Front Page
  • McKinney Performing Arts Center welcomes Chicano powerhouse band Del Castillo to the Courtroom Theater Saturday, August 17, 2024. Doors open at 6:30 p.m. Showtime is set for 7:00 p.m. Del Castillo is a cross-cultural power, uniting music lovers of all ages, creeds, and colors. Their original music blends rock, Latin, blues, and world music into a cinematic celebration of sound that lifts your soul.
  • During a regular meeting of Fannin County Commissioners Court, Joe Szewczyk of Texas Association of Counties Risk Management Pool presented a plaque to Fannin County for 50 years of membership in TAC. "We're looking forward to another 50 years," Mr. Szewczyk told Fannin County Commissioners Court. (L-R) Pct. 1 Commissioner Dale McQueen, Pct. 2 Commissioner A.J. Self, Joe Szewczyk of Texas Association of Counties, Fannin County Judge Newt Cunningham, Pct. 3 Commissioner Jerry Magness, Pct. 4 Commissioner Doug Kopf - photo by Lisa Loiselle
  • Due to an escalation in construction costs, Upper Trinity Regional Water District requested additional funds to continue construction of Lake Ralph Hall reservoir in Fannin County. The reservoir will provide a firm yield of approximately 39,205 acre-feet and up to an additional 21,283 acre-feet of indirect reuse to meet projected water demands. The TWDB has previously committed $513,580,000 to the project.
  • Mark your calendars for the 2024 Autumn in Bonham bike rally on October 5! Autumn in Bonham holds the distinction of being a Century Mile ride and features 4 paved routes, and 3 gravel routes, and the return of a 13-mile “family” route all within Fannin County. Participants of past rides will recognize familiar landmarks along the 24-, 40-, 65- & 100-mile paved routes and enjoy riding by Bois d’Arc Lake, a new county attraction. Riders that prefer gravel now have 3 routes to choose: a 25-mile, 45 mile and a 70-mile option.
  • Bonham ISD board approved Nicholas Foster as Dean of Students for L.H. Rather Junior High and Jennifer Green as Dean of Students for Finley Oates Elementary.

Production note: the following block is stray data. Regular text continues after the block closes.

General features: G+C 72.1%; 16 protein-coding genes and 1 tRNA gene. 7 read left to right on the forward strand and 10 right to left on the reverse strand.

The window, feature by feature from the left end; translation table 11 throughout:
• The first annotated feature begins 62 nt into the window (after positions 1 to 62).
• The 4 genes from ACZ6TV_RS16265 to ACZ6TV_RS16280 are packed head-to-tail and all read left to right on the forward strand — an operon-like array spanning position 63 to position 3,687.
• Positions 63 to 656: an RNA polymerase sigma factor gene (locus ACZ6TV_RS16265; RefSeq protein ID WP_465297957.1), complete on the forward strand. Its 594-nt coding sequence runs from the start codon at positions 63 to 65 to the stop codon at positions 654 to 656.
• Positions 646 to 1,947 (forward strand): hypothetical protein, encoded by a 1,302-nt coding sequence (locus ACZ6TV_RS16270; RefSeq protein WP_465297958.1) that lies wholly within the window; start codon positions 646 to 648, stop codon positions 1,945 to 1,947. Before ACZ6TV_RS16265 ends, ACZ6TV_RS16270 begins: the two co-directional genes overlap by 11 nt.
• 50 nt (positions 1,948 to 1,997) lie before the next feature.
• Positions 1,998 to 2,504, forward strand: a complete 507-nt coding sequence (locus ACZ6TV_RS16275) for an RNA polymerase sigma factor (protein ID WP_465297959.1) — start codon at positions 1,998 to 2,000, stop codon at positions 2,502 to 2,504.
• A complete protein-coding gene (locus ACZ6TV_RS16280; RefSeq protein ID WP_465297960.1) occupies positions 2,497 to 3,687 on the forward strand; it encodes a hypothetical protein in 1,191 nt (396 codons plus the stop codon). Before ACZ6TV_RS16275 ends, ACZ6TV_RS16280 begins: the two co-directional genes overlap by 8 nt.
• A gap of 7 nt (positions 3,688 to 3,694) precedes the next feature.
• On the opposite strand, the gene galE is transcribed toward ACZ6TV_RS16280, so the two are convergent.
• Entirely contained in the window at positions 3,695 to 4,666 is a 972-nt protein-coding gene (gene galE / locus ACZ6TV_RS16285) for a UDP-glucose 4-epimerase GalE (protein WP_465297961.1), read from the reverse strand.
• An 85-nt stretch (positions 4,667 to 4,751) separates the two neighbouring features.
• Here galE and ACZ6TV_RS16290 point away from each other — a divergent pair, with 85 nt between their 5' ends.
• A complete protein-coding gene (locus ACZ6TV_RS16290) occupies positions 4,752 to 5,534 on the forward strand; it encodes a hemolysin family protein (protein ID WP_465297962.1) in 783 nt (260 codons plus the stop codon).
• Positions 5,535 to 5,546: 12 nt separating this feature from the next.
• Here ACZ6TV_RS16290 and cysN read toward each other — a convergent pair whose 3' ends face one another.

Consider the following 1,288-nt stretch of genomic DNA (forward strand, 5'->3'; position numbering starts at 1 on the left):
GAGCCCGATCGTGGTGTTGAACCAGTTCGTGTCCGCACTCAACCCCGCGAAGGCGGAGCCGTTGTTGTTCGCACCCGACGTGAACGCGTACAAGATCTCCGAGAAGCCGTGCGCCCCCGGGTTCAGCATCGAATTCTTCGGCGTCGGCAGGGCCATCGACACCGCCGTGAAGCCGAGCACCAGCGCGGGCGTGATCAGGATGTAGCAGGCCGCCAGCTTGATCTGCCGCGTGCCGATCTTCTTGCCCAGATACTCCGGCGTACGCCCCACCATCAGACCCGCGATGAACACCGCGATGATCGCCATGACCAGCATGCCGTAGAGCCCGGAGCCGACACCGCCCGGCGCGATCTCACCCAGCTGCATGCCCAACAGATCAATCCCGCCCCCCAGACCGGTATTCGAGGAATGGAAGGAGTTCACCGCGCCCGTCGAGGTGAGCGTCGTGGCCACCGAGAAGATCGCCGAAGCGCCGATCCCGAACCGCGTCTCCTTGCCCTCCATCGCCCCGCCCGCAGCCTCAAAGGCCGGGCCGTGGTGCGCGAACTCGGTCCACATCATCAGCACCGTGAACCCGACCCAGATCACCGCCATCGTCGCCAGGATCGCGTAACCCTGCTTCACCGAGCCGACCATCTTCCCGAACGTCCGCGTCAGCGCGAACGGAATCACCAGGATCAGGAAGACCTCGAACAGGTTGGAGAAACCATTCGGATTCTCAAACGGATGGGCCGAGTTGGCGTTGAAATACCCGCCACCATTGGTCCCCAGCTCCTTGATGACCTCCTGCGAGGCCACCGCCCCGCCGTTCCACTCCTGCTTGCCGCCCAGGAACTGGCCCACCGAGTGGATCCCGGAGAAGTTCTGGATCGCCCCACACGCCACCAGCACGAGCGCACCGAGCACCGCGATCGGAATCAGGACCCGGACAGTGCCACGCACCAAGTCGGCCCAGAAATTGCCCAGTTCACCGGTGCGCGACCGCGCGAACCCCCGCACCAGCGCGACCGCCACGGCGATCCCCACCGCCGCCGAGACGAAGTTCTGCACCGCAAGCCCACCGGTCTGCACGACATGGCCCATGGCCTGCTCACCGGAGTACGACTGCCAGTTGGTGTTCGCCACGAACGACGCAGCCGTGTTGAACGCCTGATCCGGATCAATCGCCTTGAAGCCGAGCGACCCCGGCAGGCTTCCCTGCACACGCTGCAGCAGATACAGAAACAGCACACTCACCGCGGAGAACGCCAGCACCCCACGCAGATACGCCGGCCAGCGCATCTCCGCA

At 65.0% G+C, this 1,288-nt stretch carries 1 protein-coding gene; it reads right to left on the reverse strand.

• 1943 – World War II: Operation Gomorrah begins: British and Canadian aeroplanes bomb Hamburg by night, and American planes bomb the city by day. By the end of the operation in November, 9,000 tons of explosives will have killed more than 30,000 people and destroyed 280,000 buildings. As part of a sustained campaign of strategic bombing during World War II, the attack during the last week of July 1943, code named Operation Gomorrah, created one of the largest firestorms raised by the Royal Air Force and United States Army Air Forces in World War II, killing an estimated 37,000 people in Hamburg, wounding 180,000 more, and destroying 60% of the city's houses. Hamburg was selected as a target because it was considered particularly susceptible to attack with incendiaries, which, from the experience of the Blitz, were known to inflict more damage than just high explosive bombs. Hamburg also contained a high number of targets supporting the German war effort and was relatively easy for navigators to find. Careful research was done on behalf of both the RAF and USAAF to discover the optimum mix of high explosives and incendiaries. Before the development of the firestorm in Hamburg, there had been no rain for some time and everything was very dry. The unusually warm weather and good conditions ensured that the bombing was highly concentrated around the intended targets, and helped the resulting conflagration create a vortex and whirling updraft of super-heated air which became a 1,510 foot-tornado of fire.